Pet Euthanasia | Saying Goodbye Skip to Main Content Skip to Footer

End of Life Pet Care

A difficult decision.

The decision to euthanize a beloved pet can be one of the most difficult decisions of a lifetime. We all understand how hard it is to know when the time is right and are here to help you and your pet.

How do we know it's time?

We all want more time with our beloved pets, but we should focus on their quality of life. A quality of life assessment can be helpful in making the most humane decision. Ask yourself these questions:

  • Is my pet still able to experience the things they've always enjoyed?
  • Are they able to go for walks?
  • Do they still greet me and interact socially or are they withdrawn and hiding?
  • Are they mobile and able to access litter boxes or go outside to potty?
  • Can they access food and water bowls?
  • Are they eating and drinking adequately?
  • Can they hear and see?
  • Can they get up without assistance?
  • Do they seem uncomfortable or lame when walking?
  • Do they have other uncontrolled pain?
  • Do they have more bad days than good ones?

If you are still unsure and need a more objective way to assess, you can refer to the Veterinary Partner Quality of Life Scale. It will allow you to numerically grade your pet's quality of life. You are encouraged to have your pet examined and discuss all options with your veterinarian as well.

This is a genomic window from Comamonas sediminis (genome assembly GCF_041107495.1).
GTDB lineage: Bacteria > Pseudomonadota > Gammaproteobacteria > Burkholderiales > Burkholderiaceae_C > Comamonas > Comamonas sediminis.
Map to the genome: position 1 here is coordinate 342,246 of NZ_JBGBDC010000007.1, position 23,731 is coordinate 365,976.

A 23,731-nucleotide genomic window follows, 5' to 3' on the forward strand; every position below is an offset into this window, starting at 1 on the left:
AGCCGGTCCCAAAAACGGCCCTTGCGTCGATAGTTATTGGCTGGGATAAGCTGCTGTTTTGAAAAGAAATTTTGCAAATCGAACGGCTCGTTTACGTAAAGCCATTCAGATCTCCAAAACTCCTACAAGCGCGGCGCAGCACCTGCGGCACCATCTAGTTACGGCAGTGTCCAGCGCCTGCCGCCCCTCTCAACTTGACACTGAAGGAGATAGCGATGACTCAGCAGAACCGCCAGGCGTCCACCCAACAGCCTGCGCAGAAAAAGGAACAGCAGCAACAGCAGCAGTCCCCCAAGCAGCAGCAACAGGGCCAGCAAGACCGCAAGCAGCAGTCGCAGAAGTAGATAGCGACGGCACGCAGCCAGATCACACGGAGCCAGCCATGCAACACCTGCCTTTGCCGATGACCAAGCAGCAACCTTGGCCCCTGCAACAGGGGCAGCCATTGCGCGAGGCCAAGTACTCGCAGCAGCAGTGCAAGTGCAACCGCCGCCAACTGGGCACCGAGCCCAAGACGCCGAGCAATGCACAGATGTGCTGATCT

What happens next?

When you call to schedule an appointment for your pet, you can choose to be present for euthanasia or not. This is a very personal decision. Whatever you decide, our staff will be sure the process is stress-free and painless for your beloved pet. You should decide if you would like to have your pet individually cremated with the ashes returned to you in a box or urn or if you would like a routine cremation with no ashes returned.

What to expect

We want you to be aware of what to expect when you come for this difficult appointment. When you arrive, we will lead you into a room right away. You sign an authorization form which also verifies that your pet has not bitten anyone in the last 10 days. The doctor may administer a sedative and take your pet into our treatment area to place an IV catheter. This gives the doctor direct access to a vein where the anesthetic injection will be given. Usually, we will take care of the finances in the room, so that you do not need to worry about it later on. Once the catheter is placed, we will return your pet to the room with you. When you are ready, the doctor will come in to give the anesthetic injection. This will slow your pet's breathing and heart while under anesthesia. This process is very peaceful, but your pet will not close its eyes and there may be a final twitch or breath. Some animals will urinate as they relax. After the process is finished, you will have time alone to say your final goodbye.

Care of Remains

If you decide on an individual cremation the ashes will be returned to our office in about a week. You have some options on how to receive your pet's ashes. If you are planning to bury your pet's ashes or sprinkle them, then you may choose the simple cardboard box in a velvet bag. If you are looking for something more personal, you can choose from a wide variety of urns, keepsakes, and jewelry. Please review the catalog ahead of time so you know what you would like to order before you come. If you have questions about the current pricing, please call our office. We would be happy to assist you.

Please reach out to us at (651) 456-5665 if there’s anything we can do for you.

Pet Euthanasia

Companion Animal Hospital